In today’s top stories, Pfizer acquires Seagen to advance the battle against cancer and the UK announces plans to invest £2.5bn in quantum computing. Lyft and Uber are also in the headlines after a court victory in California. In other automotive news, Volkswagen is planning to invest ~€120bn in EVs and Rivian is in talks with Amazon to end the exclusivity part of its EV van deal.
Seagen acquisition to boost Pfizer
Pharma giant Pfizer [PFE] is to buy cancer-focused biotech Seagen [SGEN] for $43bn or $229 per share, a 16% premium on its Monday closing price of $197.65. Chairman and CEO Albert Bourla said in a statement that oncology is “the largest growth driver in global medicine, and this acquisition will enhance Pfizer’s position in this important space”, adding to its portfolio of 24 approved cancer medicines. Pfizer, whose oncology sales were $12.1bn in 2022, expects Seagen to contribute $10bn in revenue in 2030.
Court victory for Uber and Lyft
A California court has ruled ride-hailing players Lyft [LYFT] and Uber [UBER] can continue to treat their drivers as independent contractors, meaning they don’t have to pay costs that employers do. There hasn’t been much for either company to cheer about in recent weeks, especially for Lyft, whose share price recorded an all-time low on Monday. Back in February, Wedbush analyst Dan Ives said Lyft’s “management is trying to play darts blindfolded with the expense structure going forward”.
Volkswagen’s five-year plan
German automaker Volkswagen [VOW.DE] has unveiled big plans to spend €180bn between now and 2027, with two-thirds being directed towards “electrification and digitisation”, including its electric vehicle (EV) battery strategy. Earlier in March, Volkswagen reported battery and EV deliveries rose 26% in 2022. The groups’ chief financial officer and chief operating officer Arno Antlitz told CNBC that its strong financials have put it in a position to accelerate “investing in electrification and digitisation” despite a “challenging economic environment”.
Quantum computing investment drive
Quantum computing in the UK is to get a cash injection of £2.5bn when Jeremy Hunt unveils his budget later today, reported the Financial Times. Investing in areas like quantum computing and AI “will be critical” if the UK is to become a tech powerhouse by 2030, Ekaterina Almasque, general partner at venture capital firm OpenOcean, told UKTN. Quantum computing and AI stocks “may pay off in the long term,” Sylvia Jablonski, chief investment officer at Defiance ETFs, told CNBC.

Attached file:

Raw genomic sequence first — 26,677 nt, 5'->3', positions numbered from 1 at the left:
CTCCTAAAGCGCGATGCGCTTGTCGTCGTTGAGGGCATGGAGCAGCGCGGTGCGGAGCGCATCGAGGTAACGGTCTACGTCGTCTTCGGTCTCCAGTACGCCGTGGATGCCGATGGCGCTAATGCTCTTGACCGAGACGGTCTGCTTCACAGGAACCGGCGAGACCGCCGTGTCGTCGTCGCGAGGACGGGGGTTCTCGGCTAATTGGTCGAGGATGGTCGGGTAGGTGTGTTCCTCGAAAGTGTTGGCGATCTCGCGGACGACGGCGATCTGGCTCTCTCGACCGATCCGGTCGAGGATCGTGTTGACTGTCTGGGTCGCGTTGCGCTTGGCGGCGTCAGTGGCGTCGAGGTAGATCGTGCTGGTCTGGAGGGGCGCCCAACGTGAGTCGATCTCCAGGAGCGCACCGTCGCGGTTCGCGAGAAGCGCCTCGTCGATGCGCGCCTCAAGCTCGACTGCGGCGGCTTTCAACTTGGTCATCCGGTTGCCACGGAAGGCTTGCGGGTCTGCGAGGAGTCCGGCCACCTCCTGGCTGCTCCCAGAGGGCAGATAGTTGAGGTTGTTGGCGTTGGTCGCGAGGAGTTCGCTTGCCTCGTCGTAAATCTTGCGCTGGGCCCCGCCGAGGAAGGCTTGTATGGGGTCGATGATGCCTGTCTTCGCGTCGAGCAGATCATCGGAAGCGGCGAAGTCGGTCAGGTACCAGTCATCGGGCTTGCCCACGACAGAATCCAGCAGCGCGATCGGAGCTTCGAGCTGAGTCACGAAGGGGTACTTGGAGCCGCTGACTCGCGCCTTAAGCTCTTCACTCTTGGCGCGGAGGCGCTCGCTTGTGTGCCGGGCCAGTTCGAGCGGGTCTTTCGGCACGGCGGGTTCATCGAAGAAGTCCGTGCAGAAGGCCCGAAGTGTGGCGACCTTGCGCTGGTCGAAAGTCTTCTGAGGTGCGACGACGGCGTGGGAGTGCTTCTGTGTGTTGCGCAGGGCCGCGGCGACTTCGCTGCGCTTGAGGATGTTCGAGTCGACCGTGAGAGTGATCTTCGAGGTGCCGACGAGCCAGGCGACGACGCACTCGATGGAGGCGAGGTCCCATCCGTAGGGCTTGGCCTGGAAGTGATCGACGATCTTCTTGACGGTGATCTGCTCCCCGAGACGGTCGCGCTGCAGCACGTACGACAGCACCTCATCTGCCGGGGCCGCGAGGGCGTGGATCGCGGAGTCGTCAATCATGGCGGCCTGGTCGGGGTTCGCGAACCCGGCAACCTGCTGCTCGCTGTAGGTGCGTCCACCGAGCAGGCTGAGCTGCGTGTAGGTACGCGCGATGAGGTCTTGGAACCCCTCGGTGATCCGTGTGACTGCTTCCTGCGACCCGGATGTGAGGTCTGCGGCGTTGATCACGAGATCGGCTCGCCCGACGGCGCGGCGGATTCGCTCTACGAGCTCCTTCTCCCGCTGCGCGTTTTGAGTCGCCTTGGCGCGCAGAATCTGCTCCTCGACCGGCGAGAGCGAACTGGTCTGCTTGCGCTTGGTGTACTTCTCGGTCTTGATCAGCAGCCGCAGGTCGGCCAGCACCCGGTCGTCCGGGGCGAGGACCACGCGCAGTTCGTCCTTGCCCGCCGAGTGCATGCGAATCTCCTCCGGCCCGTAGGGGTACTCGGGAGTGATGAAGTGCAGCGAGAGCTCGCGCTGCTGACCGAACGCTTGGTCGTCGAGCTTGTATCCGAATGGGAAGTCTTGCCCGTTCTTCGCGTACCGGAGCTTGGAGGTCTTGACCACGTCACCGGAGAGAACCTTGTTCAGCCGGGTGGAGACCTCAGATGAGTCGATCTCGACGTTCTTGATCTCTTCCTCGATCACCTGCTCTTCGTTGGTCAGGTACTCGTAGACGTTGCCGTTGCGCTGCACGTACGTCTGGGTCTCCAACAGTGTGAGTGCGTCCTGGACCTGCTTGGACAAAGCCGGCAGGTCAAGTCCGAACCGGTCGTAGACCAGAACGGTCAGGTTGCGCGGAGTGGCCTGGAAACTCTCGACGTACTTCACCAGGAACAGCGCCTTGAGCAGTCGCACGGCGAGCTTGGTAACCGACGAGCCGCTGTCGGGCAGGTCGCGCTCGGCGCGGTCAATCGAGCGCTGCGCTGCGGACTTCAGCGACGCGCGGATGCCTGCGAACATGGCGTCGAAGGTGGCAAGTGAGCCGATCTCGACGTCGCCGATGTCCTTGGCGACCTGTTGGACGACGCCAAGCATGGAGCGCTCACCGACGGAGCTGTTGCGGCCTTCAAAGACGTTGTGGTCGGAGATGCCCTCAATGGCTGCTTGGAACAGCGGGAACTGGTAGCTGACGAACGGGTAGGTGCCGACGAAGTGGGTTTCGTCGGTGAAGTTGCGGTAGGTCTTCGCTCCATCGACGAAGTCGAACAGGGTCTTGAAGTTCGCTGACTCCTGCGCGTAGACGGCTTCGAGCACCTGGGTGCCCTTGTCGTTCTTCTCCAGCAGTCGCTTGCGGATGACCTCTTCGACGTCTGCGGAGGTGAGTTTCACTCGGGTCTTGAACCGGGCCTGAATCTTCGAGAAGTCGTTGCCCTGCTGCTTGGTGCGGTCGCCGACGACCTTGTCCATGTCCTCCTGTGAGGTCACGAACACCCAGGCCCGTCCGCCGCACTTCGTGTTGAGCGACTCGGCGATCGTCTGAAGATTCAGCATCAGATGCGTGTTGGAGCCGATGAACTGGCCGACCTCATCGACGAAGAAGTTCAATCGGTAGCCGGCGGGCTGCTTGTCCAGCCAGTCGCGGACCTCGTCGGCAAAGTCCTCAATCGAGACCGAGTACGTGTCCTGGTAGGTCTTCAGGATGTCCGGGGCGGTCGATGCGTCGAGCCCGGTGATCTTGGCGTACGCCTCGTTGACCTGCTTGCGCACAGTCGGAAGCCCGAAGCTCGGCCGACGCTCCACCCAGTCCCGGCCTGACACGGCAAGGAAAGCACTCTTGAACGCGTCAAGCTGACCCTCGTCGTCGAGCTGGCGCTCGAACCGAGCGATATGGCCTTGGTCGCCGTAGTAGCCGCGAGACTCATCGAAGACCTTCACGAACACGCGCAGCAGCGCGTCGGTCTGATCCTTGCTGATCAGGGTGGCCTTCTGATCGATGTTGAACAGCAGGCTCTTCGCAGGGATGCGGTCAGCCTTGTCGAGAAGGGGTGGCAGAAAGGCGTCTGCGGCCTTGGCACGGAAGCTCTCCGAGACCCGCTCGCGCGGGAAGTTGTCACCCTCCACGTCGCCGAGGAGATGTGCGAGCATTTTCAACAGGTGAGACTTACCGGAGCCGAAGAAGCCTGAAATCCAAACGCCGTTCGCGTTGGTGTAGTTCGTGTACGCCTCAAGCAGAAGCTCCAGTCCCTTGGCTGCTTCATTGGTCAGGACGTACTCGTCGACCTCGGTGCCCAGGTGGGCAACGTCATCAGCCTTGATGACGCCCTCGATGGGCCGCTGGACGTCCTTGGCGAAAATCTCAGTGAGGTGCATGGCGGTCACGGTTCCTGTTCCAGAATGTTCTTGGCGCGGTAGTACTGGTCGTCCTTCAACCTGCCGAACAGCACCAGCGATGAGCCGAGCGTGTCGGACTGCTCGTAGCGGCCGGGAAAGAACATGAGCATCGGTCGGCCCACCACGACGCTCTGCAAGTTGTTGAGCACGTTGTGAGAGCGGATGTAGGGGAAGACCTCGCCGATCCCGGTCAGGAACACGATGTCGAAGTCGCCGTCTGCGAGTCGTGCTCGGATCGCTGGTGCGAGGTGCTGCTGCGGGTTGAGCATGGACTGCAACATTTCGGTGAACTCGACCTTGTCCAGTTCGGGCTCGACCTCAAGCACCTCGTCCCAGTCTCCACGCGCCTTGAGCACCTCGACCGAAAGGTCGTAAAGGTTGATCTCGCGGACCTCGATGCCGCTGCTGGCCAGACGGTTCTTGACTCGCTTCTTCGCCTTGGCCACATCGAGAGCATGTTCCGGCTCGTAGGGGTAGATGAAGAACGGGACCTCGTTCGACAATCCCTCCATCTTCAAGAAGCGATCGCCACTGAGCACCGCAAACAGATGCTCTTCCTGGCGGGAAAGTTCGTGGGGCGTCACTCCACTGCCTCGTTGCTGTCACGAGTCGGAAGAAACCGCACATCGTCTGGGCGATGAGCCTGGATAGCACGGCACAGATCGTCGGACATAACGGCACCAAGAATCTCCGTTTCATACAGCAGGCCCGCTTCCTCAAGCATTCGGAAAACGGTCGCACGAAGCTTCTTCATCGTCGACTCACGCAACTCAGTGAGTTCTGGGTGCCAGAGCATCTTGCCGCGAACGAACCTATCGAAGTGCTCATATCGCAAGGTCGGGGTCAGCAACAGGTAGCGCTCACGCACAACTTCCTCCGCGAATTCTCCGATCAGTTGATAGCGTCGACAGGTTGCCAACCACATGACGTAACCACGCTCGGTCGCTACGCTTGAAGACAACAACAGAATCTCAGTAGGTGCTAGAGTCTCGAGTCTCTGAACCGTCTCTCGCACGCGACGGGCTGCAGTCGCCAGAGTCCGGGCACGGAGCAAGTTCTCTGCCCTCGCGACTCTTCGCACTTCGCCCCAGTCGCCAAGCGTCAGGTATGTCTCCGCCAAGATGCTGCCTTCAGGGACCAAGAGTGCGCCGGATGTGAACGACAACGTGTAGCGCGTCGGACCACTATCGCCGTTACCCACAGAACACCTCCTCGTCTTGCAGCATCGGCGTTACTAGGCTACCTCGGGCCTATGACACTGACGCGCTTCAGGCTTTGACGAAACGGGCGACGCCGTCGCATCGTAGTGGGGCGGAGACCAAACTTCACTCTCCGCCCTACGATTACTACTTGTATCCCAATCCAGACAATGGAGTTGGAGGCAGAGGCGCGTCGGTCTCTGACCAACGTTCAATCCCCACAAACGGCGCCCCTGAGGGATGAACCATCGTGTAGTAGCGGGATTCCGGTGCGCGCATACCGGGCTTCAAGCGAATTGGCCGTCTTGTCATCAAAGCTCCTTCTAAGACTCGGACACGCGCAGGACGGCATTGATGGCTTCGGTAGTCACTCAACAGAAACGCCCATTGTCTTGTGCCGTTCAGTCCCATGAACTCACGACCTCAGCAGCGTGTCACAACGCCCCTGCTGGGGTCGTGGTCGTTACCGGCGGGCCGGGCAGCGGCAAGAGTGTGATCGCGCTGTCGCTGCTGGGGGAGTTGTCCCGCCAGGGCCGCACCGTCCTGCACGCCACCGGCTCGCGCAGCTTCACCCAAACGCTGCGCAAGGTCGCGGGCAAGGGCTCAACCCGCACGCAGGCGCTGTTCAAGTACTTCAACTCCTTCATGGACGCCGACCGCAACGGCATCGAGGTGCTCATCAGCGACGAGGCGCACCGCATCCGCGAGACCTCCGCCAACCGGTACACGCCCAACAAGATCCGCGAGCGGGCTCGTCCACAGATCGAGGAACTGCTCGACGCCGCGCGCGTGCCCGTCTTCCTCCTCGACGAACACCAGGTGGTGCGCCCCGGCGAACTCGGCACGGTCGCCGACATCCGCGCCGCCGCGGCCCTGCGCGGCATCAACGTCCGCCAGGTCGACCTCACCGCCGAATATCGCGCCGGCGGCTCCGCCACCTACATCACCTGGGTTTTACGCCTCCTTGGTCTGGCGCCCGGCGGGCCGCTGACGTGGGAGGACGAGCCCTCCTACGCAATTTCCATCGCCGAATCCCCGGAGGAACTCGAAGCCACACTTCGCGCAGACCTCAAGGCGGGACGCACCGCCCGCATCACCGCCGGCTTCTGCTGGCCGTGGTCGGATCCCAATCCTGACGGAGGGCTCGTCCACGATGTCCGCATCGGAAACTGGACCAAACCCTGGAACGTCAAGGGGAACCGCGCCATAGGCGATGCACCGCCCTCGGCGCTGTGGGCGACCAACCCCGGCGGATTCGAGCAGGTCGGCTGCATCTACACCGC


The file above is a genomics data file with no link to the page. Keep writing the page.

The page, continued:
Rivian wants out of Amazon deal
EV maker Rivian [RIVN] wants out of its exclusivity deal with Amazon [AMZN]. According to a Wall Street Journal report published Monday, it comes after the ecommerce giant’s order of 10,000 electric vans was at the lower end of the expected range. Dan Ives believes terminating the exclusivity deal is “a potential win” for Rivian, “but right now the Street feels like Rivian cannot walk and chew gum at the same time,” according to a note seen by Barron’s.
Solar imports on the rise
The passing of the Uyghur Forced Labor Prevention Act in December 2022 is helping solar panel imports from manufacturers like JinkoSolar [JKS] to flow into the US and China. Solar installations in the US fell 16% in 2022 due to a ban on Chinese goods that limited the availability of panels. Some in the solar industry believe Washington needs to scrap tariffs on solar imports from China altogether if the US is to meet its clean energy targets.
Glencore shares fall from January high
Shares in mining and commodities giant Glencore [GLEN.L] have tumbled 17% year-to-date. This is despite the company reporting pre-tax profits of more than $34bn for 2022 and announcing it’ll pay a record $5.6bn in cash dividends to shareholders. While the stocks’ poor performance can be attributed to declining coal prices, the fallout from its corruption scandal is also to blame. Legal & General [LGEN.L] sued Glencore last month over alleged investor losses.